Joined: August 16, 2010
KitMaker: 608 posts
AeroScale: 468 posts
Posted: Tuesday, January 22, 2019 - 11:58 PM UTC
G'day Damien

Thanks very much. I reckon it's going to be an 18 month project by the time it is finished, maybe more.

Steal away! Just about everything I'm doing here has been learnt from someone else or inspired by other guys, so I claim none of it as my own invention.

You made me smile with your primer reference. It'll be aimed at the kit for sure... this time.

Thanks for looking in and have great fun with the cars,

Steve.
AussieReg
Staff MemberAssociate Editor
AUTOMODELER
#007
_VISITCOMMUNITY
Victoria, Australia
Joined: June 09, 2009
KitMaker: 5,973 posts
AeroScale: 3,474 posts
Posted: Wednesday, January 23, 2019 - 02:27 AM UTC

Quoted Text

Steal away! Just about everything I'm doing here has been learnt from someone else or inspired by other guys, so I claim none of it as my own invention.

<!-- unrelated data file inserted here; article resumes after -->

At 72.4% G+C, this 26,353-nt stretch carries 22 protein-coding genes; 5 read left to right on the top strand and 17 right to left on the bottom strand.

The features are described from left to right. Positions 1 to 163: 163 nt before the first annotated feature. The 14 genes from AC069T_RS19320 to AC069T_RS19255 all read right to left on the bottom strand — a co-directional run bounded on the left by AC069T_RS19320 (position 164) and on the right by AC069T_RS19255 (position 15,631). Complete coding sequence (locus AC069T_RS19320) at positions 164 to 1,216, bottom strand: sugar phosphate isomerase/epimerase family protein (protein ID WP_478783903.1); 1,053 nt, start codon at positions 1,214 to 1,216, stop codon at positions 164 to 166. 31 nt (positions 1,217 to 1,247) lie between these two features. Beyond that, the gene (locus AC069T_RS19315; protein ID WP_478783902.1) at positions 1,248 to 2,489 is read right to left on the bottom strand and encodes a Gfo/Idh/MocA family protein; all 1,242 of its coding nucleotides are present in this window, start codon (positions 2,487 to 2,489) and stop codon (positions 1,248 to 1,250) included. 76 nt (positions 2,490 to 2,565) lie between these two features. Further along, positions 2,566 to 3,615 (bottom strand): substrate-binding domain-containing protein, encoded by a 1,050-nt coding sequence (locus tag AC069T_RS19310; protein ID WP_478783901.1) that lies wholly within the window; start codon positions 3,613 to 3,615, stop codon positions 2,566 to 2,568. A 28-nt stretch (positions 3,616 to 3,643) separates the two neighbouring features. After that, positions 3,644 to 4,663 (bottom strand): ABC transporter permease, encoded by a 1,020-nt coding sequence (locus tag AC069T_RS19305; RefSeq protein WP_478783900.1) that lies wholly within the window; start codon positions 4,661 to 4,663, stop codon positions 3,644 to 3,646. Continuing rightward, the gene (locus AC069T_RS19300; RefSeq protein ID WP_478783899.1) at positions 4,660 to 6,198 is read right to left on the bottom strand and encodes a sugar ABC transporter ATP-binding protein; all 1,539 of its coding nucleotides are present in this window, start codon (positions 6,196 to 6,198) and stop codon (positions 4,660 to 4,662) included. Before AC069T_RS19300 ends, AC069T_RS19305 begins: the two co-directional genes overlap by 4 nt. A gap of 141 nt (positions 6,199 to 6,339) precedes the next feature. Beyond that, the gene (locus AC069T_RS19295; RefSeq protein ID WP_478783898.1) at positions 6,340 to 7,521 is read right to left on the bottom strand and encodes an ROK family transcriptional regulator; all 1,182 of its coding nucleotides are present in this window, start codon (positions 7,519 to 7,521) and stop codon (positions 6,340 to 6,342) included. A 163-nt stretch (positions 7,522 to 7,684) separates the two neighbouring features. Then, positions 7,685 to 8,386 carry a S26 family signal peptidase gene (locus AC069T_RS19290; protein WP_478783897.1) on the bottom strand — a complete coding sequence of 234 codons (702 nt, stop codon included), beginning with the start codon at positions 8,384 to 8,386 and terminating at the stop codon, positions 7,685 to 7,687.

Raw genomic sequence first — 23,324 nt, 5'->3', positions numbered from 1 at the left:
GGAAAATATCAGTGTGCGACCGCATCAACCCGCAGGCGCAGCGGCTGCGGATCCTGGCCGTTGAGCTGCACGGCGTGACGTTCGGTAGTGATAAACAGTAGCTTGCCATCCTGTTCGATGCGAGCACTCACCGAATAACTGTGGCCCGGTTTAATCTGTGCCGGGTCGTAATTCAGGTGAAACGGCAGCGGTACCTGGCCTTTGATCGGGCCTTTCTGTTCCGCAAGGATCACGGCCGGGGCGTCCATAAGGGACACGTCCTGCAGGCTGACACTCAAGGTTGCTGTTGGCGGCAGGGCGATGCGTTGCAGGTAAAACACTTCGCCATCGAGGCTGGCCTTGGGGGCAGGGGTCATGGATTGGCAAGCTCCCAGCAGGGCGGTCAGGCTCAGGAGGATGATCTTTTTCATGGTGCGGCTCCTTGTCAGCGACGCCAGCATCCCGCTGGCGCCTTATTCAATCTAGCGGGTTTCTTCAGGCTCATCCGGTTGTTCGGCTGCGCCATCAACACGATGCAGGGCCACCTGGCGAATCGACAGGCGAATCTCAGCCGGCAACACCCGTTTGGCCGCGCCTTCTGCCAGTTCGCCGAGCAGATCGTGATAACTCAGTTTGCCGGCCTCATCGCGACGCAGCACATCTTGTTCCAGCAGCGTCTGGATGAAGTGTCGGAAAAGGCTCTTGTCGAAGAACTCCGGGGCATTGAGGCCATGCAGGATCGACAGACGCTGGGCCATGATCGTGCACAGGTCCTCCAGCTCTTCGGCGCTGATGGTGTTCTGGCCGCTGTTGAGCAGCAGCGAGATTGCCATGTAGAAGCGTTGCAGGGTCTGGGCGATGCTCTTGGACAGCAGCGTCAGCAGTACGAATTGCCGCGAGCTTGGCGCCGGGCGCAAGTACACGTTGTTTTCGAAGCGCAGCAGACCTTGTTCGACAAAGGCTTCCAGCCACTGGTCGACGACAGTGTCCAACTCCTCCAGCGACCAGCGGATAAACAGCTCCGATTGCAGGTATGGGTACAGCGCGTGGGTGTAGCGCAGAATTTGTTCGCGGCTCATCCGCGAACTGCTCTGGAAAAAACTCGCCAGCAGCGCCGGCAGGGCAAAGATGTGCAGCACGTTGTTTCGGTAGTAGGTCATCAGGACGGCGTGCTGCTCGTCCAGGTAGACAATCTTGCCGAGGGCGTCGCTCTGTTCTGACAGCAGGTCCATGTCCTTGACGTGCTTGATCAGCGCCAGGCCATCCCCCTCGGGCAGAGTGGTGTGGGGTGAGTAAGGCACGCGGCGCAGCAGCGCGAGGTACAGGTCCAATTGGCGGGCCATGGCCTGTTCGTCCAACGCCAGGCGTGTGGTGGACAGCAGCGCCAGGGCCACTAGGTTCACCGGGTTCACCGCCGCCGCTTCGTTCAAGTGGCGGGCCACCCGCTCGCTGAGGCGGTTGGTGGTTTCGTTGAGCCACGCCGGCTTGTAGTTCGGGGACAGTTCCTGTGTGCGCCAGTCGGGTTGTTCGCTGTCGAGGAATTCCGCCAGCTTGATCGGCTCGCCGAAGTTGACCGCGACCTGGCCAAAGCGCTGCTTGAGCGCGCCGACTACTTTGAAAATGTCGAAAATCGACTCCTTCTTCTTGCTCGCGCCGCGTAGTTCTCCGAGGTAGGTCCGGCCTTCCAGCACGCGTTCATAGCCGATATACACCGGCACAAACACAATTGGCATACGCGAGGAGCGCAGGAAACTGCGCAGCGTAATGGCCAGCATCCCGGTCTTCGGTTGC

Steve, like you, I'm just a big sponge. The proliferation of forums and YouTubers and Facebook pages around our hobby gives us an endless stream of ideas and techniques. The problem is I tend to spend more hours browsing than building.

Self-discipline is something I need some serious work on

Cheers, D
SteveAndrews
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England - South East, United Kingdom
Joined: August 16, 2010
KitMaker: 608 posts
AeroScale: 468 posts
Posted: Monday, January 28, 2019 - 08:59 AM UTC
Hi Damian,

Yeah, I know the feeling. There's always something else to check out. I often have a build vlog or something playing away in the background while I build. Sometimes I miss the whole thing though, or get distracted and watch instead of building. Even so, today there is progress.